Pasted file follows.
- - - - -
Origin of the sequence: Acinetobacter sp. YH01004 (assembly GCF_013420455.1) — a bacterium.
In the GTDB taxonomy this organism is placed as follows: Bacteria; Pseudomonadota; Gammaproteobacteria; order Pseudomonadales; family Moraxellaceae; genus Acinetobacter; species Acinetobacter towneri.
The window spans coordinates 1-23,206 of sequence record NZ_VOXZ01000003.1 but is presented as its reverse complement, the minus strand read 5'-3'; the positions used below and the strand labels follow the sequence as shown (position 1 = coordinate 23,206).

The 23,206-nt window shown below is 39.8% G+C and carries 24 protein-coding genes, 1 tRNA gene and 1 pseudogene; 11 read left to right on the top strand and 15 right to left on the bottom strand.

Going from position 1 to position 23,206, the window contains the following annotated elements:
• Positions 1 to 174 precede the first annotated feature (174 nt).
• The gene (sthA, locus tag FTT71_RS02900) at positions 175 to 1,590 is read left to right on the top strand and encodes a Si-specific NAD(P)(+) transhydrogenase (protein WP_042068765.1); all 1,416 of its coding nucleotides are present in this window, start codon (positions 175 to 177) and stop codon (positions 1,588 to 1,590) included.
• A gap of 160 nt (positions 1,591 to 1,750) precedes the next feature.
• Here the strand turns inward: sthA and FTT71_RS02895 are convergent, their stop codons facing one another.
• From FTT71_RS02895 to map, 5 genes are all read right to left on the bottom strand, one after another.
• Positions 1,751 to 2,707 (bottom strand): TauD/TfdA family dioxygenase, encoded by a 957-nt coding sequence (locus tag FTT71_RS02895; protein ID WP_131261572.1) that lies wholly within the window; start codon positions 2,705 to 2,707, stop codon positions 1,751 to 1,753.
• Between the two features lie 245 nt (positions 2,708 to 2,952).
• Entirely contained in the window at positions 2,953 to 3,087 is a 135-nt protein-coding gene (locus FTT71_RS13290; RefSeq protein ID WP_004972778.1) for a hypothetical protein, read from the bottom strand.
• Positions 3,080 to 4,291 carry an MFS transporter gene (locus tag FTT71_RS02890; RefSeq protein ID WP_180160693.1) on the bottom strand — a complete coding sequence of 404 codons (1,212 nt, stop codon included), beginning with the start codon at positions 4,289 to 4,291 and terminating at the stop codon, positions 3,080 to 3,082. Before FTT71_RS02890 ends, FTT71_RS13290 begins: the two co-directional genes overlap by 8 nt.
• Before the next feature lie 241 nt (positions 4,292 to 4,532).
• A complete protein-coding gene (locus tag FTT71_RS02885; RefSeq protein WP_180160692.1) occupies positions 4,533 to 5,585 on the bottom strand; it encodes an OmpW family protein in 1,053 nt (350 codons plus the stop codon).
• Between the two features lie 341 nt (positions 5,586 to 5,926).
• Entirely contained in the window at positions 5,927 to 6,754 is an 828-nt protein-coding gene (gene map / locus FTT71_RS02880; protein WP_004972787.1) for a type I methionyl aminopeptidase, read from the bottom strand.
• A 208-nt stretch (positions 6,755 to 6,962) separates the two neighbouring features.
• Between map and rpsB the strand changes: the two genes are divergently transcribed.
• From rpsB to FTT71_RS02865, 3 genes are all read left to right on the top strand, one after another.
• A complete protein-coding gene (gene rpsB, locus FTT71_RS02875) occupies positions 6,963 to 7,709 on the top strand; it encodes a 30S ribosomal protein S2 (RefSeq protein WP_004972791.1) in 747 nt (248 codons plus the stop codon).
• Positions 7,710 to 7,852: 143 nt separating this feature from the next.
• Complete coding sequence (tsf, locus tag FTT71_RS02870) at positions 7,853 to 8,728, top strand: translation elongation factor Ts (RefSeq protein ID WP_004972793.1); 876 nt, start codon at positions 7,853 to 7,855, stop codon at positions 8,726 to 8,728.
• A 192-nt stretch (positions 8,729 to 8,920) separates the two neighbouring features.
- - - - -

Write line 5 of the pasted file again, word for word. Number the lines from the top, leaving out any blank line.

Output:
Going from position 1 to position 23,206, the window contains the following annotated elements: